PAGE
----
High-sensitivity cardiac troponin testing is used in the diagnosis of acute coronary syndromes but its role during convalescence is unknown. We investigated the long-term prognostic significance of serial convalescent high-sensitivity cardiac troponin concentrations following acute coronary syndrome.
In a prospective multicentre observational cohort study of 2140 patients with acute coronary syndrome, cardiac troponin I concentrations were measured in 1776 patients at 4 and 12 months following the index event. Patients were stratified into three groups according to the troponin concentration at 4 months using the 99th centile (women>16 ng/L, men>34 ng/L) and median concentration of those within the reference range. The primary outcome was cardiovascular death.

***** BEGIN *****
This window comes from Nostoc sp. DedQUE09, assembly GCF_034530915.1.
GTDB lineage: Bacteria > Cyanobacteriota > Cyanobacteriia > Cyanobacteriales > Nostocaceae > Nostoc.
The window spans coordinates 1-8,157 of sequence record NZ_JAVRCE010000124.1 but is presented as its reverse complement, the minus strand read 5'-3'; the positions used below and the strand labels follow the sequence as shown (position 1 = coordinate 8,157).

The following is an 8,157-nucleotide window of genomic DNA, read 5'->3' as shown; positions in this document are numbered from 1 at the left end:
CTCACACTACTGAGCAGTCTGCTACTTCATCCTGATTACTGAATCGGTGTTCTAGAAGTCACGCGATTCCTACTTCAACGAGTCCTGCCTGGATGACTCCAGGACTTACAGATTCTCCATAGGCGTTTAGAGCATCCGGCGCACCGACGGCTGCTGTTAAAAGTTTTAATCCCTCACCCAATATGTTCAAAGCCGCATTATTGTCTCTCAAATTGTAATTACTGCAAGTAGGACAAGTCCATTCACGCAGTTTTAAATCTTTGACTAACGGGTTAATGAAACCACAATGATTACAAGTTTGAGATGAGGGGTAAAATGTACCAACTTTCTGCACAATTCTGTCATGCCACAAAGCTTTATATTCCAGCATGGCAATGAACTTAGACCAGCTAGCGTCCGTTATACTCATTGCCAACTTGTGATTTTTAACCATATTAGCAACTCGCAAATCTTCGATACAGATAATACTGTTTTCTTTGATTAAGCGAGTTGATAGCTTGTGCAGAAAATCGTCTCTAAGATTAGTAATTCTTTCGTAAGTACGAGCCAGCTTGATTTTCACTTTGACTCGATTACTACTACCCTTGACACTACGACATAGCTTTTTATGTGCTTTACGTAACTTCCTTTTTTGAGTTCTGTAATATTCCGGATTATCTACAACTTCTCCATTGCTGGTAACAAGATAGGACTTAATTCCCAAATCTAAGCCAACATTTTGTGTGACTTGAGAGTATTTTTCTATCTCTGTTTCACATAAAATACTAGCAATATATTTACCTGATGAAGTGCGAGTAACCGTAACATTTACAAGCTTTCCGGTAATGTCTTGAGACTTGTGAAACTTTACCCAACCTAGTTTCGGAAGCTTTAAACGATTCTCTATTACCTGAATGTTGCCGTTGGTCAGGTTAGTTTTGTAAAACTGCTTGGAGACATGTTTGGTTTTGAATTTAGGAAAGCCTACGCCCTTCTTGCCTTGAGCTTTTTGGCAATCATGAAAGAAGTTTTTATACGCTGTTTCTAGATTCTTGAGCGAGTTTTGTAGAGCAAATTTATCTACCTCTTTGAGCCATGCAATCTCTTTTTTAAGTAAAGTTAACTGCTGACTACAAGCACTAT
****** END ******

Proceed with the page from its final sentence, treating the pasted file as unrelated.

Troponin concentrations at 4 months were measurable in 99.0% (1759/1776) of patients (67±12 years, 72% male), and were ≤5 ng/L (median) and >99th centile in 44.8% (795) and 9.3% (166), respectively. There were 202 (11.4%) cardiovascular deaths after a median of 4.8 years. After adjusting for the Global Registry of Acute Coronary Events score, troponin remained an independent predictor of cardiovascular death (HR 1.4, 95% CI 1.3 to 1.5 per doubling) with the highest risk observed in those with increasing concentrations at 12 months. Patients with 4-month troponin concentrations >99th centile were at increased risk of cardiovascular death compared with those ≤5 ng/L (29.5% (49/166) vs 4.3% (34/795); adjusted HR 4.9, 95% CI 3.8 to 23.7).
Convalescent cardiac troponin concentrations predict long-term cardiovascular death following acute coronary syndrome. Recognising this risk by monitoring troponin may improve targeting of therapeutic interventions.